Gibraltar is a weird place. The first time we crossed the border and were standing on Main Street, I couldn’t decide if I was in awe or if I totally hated it.
We’ve been travelling for almost three months now and Gibraltar has been the biggest culture shock yet. It’s like you’ve been transported straight back to England. I know that may sound a bit daft considering Gibraltar is a British Overseas Territory but I wasn’t quite expecting it to be so, well… “British”. The pedestrian crossings, letter boxes, Red Lion pub, road signs, pigeons, currency, shops, fish & chips and sausage & mash on every corner and the people… it’s all quintessentially English. Even the weather played its part at times.
The streets are quaint with a typical Spanish finesse of colourful buildings, painted shuttered windows and plump orange trees that line the path ways but typically like England there is building work, scaffolding and cranes everywhere blocking the way and detracting from these beautiful streets and buildings.
We arrived late afternoon and once we got parked up our first pit stop was for some food shopping. Now, let me just say, I have never been so excited to go to Morrisons in my entire life. Fifty quid later and I’ve basically bought a six month supply of dry shampoo, baked beans and crumpets, much to Eamo’s horror. Man, I miss crumpets though, and the whole dry shampoo craze doesn’t appear to have found France and Spain yet so it’s nigh on impossible to get your hands on, and when you’re mooching through Europe in a van, you most certainly need a good supply of Batiste.
The cable cars were out of action the day we wanted to see the monkeys so we decided to walk up to the Upper Rock nature reserve. It might not be far but it’s a bit of a hike up hill for sure – Eamo striding along no bother whilst I’m always ten steps behind, struggling.
At the Upper Rock nature reserve we headed for the Mediterranean Steps path which would take us almost to the summit of the Rock. This is possibly the most beautiful nature trail in the Upper Rock Nature Reserve and by far the hardest path to take. After an hour in, sweat drenched, sore knee and mildly dehydrated from clambering up and down dodgy rocky steps which are crumbling away, we literally reached a wall (that was put up in the Second World War) and couldn’t go any further. Much to our dismay, we turned around and headed back the way we came only to be told by the security guard at the main gate to the reserve that we missed the turning! The panoramic views along the way certainly made the impromptu afternoon workout worth it though.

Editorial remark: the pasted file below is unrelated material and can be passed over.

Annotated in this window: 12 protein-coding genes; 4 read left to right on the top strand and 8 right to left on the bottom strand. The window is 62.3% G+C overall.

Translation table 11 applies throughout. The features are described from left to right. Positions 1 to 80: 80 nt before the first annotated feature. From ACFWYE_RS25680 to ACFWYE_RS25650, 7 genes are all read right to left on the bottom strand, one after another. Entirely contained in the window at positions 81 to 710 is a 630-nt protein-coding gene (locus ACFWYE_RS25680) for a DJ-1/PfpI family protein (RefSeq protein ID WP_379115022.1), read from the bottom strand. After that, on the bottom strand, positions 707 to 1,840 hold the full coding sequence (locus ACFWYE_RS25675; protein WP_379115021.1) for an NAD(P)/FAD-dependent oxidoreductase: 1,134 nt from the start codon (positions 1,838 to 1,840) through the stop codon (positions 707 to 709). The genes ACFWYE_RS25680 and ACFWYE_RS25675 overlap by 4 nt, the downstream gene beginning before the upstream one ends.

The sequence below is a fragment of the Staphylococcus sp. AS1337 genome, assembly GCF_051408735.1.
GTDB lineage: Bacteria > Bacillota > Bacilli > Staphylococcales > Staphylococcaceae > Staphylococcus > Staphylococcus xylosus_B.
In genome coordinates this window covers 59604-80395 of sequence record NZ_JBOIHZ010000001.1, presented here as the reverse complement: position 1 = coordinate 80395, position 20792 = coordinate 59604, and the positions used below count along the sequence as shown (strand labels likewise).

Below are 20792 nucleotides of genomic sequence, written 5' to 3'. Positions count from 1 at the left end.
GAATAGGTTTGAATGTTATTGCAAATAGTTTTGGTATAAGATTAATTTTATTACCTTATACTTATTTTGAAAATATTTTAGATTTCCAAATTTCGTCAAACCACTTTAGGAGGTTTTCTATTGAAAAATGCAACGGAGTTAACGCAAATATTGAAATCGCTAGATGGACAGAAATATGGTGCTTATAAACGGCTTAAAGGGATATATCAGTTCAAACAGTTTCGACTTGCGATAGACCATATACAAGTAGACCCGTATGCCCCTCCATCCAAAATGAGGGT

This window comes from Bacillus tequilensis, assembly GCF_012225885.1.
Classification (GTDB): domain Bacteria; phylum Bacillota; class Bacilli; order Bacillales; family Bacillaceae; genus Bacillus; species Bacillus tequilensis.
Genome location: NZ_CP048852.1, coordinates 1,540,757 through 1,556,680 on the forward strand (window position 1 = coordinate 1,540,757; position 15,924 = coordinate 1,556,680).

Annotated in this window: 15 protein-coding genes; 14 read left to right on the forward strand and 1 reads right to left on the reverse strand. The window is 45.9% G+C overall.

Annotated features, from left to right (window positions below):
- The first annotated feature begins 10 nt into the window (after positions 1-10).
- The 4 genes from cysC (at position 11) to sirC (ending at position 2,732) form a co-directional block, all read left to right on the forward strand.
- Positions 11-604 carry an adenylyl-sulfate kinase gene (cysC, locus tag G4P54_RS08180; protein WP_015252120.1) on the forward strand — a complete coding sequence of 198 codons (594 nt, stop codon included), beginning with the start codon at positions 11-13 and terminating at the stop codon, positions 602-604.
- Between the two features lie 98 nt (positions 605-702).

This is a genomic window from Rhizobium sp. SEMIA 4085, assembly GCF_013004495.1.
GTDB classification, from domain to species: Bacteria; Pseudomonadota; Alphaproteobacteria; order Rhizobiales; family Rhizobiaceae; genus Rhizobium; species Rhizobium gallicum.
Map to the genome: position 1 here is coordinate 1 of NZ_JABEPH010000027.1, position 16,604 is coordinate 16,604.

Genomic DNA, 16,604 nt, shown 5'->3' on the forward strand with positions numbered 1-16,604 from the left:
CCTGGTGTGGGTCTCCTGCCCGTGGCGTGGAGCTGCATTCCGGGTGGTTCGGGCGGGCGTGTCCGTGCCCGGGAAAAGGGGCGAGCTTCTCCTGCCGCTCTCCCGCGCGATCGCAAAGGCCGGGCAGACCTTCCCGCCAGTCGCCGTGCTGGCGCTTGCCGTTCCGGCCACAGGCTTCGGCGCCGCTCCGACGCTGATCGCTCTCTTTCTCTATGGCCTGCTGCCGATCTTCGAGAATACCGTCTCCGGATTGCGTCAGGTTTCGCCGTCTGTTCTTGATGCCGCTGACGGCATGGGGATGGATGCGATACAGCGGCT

Stuff the view from the top – we went to find the monkeys instead. These fury little guys are Gibraltar’s most popular tourist attraction by far – Eamo got a little too cocky though in monkey territory and decided to tuck in to his lunch. Error! One bite of his sandwich and a monkey, the size of a chubby 5-year-old, was on his back reaching for the rest. That was the last time Eamo saw his lunch that day!
We did our own thing the next day. Eamo went off exploring again (he was adamant to reach the summit of the Rock – me, not so much) and I headed for another of Gibraltar’s big attractions; the VAT free shops.
There’s not exactly many places to park up for the night in Gibraltar but there’s a great little spot just before the border in the Marina which is a popular stopover for Moho’s of all shapes and sizes. It’s €12 per 24 hours and you get a great view of the Rock. The toilets are decidedly gross and there’s no showers, washing up stations or hook up but that’s what your van’s for right? Wi-Fi is in short supply but there is fresh water and a grey and black waste dump. This is a great little spot to park up for a few days – the views are pretty awesome, it’s completely safe and it’s a fifteen minute walk across the border into the weird and wonderful world of Gibraltar.
Distance travelled so far: 2,998 km
Days away: 86